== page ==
We continue to see the economic divide widen as inequality grows in our country. Support for both Bernie Sanders and Donald Trump drew significantly from Americans upset at the economic system that has left stagnant wages for the lower and middle classes, while facilitating income gains to the super rich.
The sick are also treated as outcasts, especially when a diagnosis arises in an unborn child. Babies with Down Syndrome are aborted at alarming rates. Broader abortion access has been discussed as a way to counteract the Zika virus outbreak and its connection with microcephaly.
To see the oppression of indigenous communities, we need to look no further than North Dakota, where protesters to the oil pipeline were being violently attacked a few weeks ago.
We as a Church need to remember our preferential option for the poor, which includes the economically struggling, the unborn child, and native peoples. If the moral test of a society is how the most vulnerable are treated, are we passing that test? How are the voices of the marginalized spoken and heard in our country? How is our Church working to amplify their voices?
We need to listen to these voices to be a great country.
3. We are in this together.
Our Lady of Guadalupe is beloved and revered in Mexico, but Pope Pius XII gave her the broader title “Patroness of the Americas,” which subsequent popes have reiterated. Let this serve to remind us of our common interests and the common good.
Whether we are referring to migrants in our communities or other countries in our region, we should give more thought to what honestly constitutes the common good.1 To be great, our country needs to be concerned with the good of all others, not just American citizens. Isolationist thinking or combative approaches to neighboring countries in a spirit of U.S. American-exceptionalism run counter to this message.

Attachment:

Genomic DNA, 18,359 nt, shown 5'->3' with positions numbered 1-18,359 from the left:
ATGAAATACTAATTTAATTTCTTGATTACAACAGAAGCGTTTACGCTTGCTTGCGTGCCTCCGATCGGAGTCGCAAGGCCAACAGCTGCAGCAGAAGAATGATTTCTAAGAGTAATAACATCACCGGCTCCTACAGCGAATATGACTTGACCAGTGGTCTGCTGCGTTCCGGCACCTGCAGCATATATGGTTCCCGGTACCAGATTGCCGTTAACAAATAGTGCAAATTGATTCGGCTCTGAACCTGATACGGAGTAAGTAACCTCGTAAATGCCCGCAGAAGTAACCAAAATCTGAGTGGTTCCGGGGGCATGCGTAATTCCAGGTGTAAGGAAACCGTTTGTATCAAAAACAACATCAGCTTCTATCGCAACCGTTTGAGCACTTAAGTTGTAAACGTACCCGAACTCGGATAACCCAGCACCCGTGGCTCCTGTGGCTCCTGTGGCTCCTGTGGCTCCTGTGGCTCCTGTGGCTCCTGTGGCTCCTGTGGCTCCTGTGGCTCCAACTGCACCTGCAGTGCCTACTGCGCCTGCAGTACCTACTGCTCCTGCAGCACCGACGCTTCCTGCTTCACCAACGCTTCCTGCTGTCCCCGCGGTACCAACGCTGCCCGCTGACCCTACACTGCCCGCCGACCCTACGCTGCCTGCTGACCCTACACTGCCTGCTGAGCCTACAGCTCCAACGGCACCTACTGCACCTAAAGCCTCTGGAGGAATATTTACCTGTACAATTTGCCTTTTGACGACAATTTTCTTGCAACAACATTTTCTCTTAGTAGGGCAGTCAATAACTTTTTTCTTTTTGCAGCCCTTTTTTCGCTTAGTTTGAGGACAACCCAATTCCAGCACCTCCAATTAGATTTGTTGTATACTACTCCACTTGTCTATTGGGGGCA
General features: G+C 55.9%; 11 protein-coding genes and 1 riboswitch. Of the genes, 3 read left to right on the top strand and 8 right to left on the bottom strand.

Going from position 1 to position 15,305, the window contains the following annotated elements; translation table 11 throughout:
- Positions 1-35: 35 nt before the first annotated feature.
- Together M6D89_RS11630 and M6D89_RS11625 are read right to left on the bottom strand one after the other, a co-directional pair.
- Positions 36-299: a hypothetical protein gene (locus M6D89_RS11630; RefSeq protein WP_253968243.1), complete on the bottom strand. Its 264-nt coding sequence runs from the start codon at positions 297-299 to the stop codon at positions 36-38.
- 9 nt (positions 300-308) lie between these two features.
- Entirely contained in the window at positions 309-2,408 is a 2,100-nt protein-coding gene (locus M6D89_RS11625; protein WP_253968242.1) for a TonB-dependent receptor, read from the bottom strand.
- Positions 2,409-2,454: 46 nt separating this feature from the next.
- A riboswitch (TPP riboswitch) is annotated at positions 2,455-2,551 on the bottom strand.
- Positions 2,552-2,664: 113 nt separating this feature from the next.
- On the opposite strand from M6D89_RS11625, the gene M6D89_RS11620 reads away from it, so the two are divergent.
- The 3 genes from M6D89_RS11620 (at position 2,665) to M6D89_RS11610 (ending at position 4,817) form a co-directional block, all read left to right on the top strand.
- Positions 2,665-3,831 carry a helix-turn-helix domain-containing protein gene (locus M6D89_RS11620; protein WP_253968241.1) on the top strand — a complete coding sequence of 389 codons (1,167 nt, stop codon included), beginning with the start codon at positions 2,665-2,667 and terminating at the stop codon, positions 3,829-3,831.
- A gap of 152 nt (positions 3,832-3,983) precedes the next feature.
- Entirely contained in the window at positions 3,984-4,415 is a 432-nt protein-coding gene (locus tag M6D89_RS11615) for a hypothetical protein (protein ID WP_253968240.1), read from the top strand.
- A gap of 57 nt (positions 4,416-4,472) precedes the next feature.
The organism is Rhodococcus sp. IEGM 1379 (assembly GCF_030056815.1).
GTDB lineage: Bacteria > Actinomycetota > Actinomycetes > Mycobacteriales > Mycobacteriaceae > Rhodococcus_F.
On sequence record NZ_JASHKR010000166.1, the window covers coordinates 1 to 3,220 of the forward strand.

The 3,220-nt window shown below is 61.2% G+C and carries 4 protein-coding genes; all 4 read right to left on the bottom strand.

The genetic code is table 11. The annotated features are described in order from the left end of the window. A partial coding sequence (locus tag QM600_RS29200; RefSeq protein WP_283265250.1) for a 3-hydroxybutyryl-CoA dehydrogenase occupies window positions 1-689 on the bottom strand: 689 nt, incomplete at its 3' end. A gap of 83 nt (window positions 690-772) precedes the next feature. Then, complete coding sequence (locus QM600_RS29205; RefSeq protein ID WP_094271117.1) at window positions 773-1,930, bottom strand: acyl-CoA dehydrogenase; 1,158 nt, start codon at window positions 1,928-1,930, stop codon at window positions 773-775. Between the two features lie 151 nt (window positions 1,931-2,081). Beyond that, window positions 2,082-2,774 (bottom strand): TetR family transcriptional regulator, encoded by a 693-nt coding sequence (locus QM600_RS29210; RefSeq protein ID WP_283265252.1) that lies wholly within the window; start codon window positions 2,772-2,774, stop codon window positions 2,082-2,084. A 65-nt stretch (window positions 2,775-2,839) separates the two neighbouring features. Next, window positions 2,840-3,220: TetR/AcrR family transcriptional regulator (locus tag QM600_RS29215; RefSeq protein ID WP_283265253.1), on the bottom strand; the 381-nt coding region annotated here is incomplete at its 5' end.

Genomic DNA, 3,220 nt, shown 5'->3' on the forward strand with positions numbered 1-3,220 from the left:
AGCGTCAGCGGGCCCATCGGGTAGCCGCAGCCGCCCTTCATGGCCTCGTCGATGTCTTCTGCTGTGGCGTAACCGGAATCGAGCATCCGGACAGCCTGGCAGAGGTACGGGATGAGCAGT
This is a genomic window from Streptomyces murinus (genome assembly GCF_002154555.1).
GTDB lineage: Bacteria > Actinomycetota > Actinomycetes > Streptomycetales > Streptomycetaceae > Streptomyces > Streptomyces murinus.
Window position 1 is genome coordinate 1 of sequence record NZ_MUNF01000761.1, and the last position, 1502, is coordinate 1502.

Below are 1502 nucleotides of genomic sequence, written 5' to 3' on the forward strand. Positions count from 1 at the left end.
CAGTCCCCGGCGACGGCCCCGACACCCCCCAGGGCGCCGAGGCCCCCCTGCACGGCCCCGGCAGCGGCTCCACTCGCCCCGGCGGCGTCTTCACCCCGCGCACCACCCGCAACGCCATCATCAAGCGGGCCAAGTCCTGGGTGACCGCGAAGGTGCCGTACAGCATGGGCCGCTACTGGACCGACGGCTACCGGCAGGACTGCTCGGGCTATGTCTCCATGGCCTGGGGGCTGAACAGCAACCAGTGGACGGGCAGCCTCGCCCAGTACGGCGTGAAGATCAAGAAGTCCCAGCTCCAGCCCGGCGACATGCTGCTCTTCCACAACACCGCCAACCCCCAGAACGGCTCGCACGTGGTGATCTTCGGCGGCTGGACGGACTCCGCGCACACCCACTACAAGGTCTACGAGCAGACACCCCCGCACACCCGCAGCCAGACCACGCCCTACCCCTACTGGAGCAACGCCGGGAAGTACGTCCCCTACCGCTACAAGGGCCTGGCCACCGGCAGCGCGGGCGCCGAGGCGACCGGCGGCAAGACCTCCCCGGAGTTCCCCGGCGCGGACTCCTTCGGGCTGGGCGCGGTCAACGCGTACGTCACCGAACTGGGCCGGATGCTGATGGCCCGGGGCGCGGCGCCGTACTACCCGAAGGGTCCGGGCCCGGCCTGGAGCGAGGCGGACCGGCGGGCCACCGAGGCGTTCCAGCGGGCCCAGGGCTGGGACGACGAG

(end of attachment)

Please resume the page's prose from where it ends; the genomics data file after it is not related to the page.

Even less controversial policies against migrants, like deporting all convicted criminals, can have devastating effects outside of the U.S. One component of the gang and drug violence ravaging Central America traces directly back to the deportation of convicted felons in the U.S. in the 1990’s. The United States deported not just the convicted felons, but also the accompanying drug and gang culture, into countries poorly equipped to handle this influx.
Remittances (or money sent back to a home country) from immigrants living in the U.S. push literally billions of dollars annually into struggling economies through the hands of the poor and middle classes. Lost remittances from deportation or increased taxes on this form of cash flow could have significant ripple effects across the Americas.
Our attention to the poor and unemployed members in our own community cannot be provided as an excuse to overlook the needs of others. We are in this together, and we are called to build the common good. How can we as a Church work on building bridges instead of walls?
We need to care about making a greater world if we want to be a great country.
The story of the apparition of Our Lady of Guadalupe might be hundreds of years old, but the lessons we can draw from it apply to our lives today. If we want America to be great, we can start with these three lessons.
A great America will be a place where people are included and respected, where everyone feels like they belong. A great America will stand up for those most in need, including the poor, the sick, and marginalized social groups. A great America will work for the common good of all Americans, while also giving concern to the greater global good.
It is a tall task, but at least we have an intercessor. Our Lady of Guadalupe, Patroness of the Americas, pray for us.
Image courtesy Flickr CC user Sacred Heart Cathedral Knoxville.
- The common good is not to be simplified into the good for the greatest number of people. Rather, it challenges us to think about the good of others, and in fact all human persons, in the way we organize our society. To work for the common good, we have to get beyond thinking just “what is good for me” or even “what is good for the U.S.” ↩